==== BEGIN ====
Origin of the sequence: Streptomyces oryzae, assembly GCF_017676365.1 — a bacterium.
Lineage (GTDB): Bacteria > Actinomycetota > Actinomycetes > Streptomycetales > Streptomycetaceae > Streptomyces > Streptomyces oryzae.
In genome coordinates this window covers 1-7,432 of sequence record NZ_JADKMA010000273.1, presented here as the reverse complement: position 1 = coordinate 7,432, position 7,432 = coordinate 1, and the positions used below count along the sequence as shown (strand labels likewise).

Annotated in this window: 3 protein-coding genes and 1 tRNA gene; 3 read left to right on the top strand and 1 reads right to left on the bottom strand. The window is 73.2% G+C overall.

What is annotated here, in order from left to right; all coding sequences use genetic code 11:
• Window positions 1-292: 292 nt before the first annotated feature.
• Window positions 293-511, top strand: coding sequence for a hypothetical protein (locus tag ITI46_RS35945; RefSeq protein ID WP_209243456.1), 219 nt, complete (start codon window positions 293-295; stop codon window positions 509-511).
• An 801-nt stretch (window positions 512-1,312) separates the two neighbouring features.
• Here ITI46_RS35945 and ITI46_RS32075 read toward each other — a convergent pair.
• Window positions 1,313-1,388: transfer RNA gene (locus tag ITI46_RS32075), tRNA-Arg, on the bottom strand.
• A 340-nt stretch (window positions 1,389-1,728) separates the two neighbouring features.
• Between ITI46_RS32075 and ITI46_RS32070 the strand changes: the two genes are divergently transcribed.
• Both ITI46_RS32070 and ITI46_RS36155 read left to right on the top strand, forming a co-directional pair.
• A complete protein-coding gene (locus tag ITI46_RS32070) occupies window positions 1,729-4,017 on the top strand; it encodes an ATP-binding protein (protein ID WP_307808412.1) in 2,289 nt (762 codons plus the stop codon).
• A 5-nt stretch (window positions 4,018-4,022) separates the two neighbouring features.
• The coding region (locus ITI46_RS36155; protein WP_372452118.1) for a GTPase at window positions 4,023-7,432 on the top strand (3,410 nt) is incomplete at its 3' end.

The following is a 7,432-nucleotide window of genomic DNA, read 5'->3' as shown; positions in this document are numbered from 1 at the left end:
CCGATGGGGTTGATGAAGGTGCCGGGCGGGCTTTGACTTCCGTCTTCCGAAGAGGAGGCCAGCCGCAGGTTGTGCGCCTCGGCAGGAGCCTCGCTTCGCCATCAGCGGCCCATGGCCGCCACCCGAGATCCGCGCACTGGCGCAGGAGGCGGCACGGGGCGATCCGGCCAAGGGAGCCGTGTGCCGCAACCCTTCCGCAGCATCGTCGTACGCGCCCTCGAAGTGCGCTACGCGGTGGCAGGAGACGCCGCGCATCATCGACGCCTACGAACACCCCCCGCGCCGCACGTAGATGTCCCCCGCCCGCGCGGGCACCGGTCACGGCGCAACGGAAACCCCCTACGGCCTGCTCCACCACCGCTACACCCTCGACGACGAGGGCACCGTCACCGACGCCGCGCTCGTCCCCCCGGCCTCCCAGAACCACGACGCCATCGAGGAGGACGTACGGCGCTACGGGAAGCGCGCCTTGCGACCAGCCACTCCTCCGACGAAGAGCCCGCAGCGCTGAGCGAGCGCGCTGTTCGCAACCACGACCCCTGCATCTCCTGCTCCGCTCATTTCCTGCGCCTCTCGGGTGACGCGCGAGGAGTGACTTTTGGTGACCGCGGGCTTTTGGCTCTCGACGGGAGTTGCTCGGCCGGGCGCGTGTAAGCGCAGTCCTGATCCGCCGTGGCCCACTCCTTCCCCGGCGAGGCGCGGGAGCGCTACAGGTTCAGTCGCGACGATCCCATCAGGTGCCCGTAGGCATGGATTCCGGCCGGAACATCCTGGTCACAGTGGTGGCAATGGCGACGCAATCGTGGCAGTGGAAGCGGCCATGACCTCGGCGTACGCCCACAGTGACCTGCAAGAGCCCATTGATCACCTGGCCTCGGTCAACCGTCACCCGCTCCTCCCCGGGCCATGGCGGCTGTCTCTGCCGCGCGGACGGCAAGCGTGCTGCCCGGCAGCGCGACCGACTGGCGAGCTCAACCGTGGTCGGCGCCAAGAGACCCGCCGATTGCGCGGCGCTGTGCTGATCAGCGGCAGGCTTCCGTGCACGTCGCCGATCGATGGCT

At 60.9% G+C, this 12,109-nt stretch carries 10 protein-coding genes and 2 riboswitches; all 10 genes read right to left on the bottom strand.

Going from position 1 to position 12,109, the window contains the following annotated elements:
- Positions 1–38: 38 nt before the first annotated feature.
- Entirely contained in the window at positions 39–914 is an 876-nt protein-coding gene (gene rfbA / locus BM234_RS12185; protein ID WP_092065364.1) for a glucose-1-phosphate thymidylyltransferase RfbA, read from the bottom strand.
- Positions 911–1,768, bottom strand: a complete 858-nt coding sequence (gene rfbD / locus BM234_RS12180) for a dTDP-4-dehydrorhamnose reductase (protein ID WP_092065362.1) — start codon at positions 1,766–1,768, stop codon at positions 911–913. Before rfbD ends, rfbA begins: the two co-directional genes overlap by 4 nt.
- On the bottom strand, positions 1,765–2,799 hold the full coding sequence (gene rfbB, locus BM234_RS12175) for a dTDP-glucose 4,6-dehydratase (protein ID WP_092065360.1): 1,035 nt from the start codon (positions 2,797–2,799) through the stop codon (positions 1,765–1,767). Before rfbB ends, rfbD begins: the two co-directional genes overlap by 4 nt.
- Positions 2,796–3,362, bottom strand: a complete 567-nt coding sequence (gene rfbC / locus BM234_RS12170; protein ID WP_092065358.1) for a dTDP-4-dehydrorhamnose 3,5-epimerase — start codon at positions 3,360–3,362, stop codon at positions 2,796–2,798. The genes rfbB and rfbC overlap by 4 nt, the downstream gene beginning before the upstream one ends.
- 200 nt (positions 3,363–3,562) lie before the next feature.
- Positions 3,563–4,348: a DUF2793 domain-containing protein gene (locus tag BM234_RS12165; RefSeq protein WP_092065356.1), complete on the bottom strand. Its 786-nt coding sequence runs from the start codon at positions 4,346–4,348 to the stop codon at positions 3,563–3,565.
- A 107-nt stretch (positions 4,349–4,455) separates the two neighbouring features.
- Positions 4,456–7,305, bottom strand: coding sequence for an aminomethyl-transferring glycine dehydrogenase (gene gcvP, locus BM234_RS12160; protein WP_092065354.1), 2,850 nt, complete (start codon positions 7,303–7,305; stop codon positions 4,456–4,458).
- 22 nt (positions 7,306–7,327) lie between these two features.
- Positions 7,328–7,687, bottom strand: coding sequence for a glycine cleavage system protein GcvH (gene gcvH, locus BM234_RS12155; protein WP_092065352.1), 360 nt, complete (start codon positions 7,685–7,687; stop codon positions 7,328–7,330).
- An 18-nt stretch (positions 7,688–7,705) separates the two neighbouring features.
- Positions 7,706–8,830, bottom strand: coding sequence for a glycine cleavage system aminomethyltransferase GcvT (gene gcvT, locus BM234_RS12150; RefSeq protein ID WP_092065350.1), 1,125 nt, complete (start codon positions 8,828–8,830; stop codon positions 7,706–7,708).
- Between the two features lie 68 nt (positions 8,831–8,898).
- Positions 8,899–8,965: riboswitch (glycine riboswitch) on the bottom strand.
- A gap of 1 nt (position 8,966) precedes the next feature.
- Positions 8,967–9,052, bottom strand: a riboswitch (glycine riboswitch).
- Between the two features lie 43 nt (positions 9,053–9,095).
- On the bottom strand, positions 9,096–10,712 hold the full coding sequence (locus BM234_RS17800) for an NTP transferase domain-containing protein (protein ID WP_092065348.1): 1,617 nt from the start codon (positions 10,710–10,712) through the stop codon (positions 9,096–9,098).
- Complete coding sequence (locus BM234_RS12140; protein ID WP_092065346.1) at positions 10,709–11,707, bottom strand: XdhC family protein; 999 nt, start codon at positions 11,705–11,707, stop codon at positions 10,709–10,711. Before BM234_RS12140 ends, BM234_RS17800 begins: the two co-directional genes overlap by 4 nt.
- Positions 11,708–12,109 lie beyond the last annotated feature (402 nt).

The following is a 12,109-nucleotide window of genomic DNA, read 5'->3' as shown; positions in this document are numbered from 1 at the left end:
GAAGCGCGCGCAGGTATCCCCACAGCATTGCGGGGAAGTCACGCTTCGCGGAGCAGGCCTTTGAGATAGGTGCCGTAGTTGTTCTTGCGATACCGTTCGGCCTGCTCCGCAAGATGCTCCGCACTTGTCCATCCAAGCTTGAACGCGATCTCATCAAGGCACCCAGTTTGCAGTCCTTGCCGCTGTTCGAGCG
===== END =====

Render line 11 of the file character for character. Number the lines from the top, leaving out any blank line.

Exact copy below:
• A 340-nt stretch (window positions 1,389-1,728) separates the two neighbouring features.